September 1, 2008 (Vol. 28, No. 15)
Will It Truly Overcome Safety Concerns or Is It Just Window Dressing?
This October the FDA plans to open an office at the U.S. embassy in Beijing in an effort to implement a cost-effective, prevention-based approach to risk management. The U.S. Department of State has already approved the placement of eight FDA personnel and five foreign nationals. Chinese authorization is, however, still pending.
FDA’s decision comes hard on the heels of notable safety issues involving contaminated heparin, pet food, and toothpaste. One may wonder, though, whether the planned office is merely window-dressing to satisfy a China-leery public or a concerted effort to improve the safety of Chinese drugs. The answer, China-watchers conceded, is probably a bit of both.
China, traditionally, has been loathe to acknowledge errors or bad news. Note the reactions to recent disasters, avian flu outbreaks, and the violence in Tibet. Typical responses have been to deny the event, delay reporting, or minimize the numbers of those affected.
Countering that, of course, is the action taken to discipline the head of the China’s FDA, found guilty of bribery and allowing unsafe drugs to enter the market. He was executed. Such recourse, even in China, was considered severe. It was taken with the attitude that he had caused significant damage to China’s international reputation in addition to causing the death of several people within the country.
The Chinese government points to that as an indication of its sincerity in wanting to build a world-class biopharmaceutical industry and regulatory environment.
The FDA isn’t picking on China, as some Chinese vendors at “BIO 2008” assumed. Instead, the agency is trying to maximize foreign medical product preapproval inspections. The agency is also working to establish a close collaboration with India, another burgeoning pharmaceutical supplier.
“Each year, the FDA performs hundreds of foreign preapproval inspections that assess data in applications and a firm’s cGMP compliance,” according to Janet Woodcock, M.D., director of the Center for Drug Evaluation and Research. Those inspections evaluate manufacturing facilities’ capabilities to produce safe, high-quality products. Last year, the FDA conducted 332 such inspections, up from 260 in 2004. The goal for 2009 is 500.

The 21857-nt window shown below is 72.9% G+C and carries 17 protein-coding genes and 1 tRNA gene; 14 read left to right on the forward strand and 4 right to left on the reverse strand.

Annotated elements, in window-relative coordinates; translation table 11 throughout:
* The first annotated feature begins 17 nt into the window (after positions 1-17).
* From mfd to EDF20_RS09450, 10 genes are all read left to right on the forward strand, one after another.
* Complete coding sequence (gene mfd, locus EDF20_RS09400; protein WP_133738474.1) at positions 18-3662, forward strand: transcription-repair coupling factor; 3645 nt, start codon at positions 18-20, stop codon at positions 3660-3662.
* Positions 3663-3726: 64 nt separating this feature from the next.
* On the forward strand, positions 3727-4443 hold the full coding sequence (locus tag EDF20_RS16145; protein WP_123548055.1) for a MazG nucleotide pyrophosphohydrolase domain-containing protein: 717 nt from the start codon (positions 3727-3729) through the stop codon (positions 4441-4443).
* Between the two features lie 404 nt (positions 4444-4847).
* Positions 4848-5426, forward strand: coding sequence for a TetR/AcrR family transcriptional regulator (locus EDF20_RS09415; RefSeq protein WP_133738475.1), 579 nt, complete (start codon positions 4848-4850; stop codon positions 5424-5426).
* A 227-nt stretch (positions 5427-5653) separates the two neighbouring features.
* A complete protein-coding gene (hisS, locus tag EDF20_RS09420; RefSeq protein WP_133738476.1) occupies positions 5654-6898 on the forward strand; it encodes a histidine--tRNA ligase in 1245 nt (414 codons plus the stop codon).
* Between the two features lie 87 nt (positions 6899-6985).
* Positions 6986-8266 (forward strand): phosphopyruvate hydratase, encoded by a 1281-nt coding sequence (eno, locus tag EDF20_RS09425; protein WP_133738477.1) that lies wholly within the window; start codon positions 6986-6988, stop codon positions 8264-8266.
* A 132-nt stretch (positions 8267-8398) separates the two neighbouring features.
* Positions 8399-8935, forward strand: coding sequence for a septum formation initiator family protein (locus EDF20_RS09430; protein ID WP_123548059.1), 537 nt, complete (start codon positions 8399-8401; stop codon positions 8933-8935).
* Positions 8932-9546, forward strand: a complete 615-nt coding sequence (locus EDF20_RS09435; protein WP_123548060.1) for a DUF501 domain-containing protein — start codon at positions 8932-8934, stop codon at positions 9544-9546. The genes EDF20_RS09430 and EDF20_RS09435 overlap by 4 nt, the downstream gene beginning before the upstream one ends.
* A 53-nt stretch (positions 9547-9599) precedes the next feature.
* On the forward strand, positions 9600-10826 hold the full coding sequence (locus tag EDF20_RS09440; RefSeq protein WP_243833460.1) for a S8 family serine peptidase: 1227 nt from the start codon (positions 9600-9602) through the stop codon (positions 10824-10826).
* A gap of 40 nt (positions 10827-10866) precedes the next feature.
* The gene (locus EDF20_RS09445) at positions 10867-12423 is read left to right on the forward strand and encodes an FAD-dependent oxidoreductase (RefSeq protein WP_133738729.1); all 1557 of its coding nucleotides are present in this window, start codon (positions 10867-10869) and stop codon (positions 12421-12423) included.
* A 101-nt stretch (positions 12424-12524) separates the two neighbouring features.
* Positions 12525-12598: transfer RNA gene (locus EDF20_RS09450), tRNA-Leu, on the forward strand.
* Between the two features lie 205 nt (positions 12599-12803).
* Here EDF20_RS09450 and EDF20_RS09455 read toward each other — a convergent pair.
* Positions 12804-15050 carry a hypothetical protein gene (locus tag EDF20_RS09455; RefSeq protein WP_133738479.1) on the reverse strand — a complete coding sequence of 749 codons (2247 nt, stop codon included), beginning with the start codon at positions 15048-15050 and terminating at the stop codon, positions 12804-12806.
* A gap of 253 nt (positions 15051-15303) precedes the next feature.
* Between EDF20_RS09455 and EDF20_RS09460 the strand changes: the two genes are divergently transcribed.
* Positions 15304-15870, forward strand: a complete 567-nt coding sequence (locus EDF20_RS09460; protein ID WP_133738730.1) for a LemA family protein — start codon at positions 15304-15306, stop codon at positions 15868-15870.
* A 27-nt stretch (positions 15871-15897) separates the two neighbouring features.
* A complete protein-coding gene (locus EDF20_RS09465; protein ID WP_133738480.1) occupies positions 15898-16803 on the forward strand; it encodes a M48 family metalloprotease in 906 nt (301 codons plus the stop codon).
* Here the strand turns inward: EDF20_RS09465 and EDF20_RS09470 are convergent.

These inspections—and the interest in China—is part of the FDA’s “Beyond Our Borders Initiative.” The program calls for greater sharing, use of competent authority inspection reports and third-party certification, as well as increased FDA inspections.
“The goal is to ensure that imported drug products are safe and effective and meet all applicable FDA standards prior to reaching U.S. ports of entry,” Dr. Woodcock explained. This will improve upon the old snapshot approach that occurred at the U.S. border.
China was chosen as the site of the first branch office of the FDA because it is the largest exporter of pharmaceuticals and the third largest exporter in general to the U.S. An FDA office there would “improve our ability to inspect facilities in China and foster greater interactions between FDA staff and Chinese manufacturers to help ensure that products shipped to the U.S. meet FDA standards for safety and manufacturing quality,” Dr. Woodcock testified May 1 before the U.S. House of Representatives’ Committee on Energy and Commerce’s Subcommittee on Health.
Lack of Government Control
“It’s more than lip service, and the issue is complex,” pointed out George T. Haley, Ph.D, author of the Chinese Tao of Business and business professor at the University of New Haven. “People don’t really understand the way things work in China. We think there’s a central government, but that government is finding it impossible to control anything in the provinces.”
That lack of control is causing China to “let go of the small and hold the large,” Dr. Haley elaborated. Therefore the small and medium-sized businesses that constitute much of the API industry are regulated by municipal or provincial governments. This has led to discrepancies because the supply chain is fragmented.
“Look at the pet food scandal,” Dr. Haley remarked. “The company responsible was being protected by the local government. The central government found it impossible to track the problem because the company, officially, had closed.
“The offending company was discovered by a reporter who talked with a taxi driver who talked with a trucker who spoke of deliveries that were still being made to the closed plant.” Obtaining such information is one of the presumed goals of FDA’s anticipated presence in China.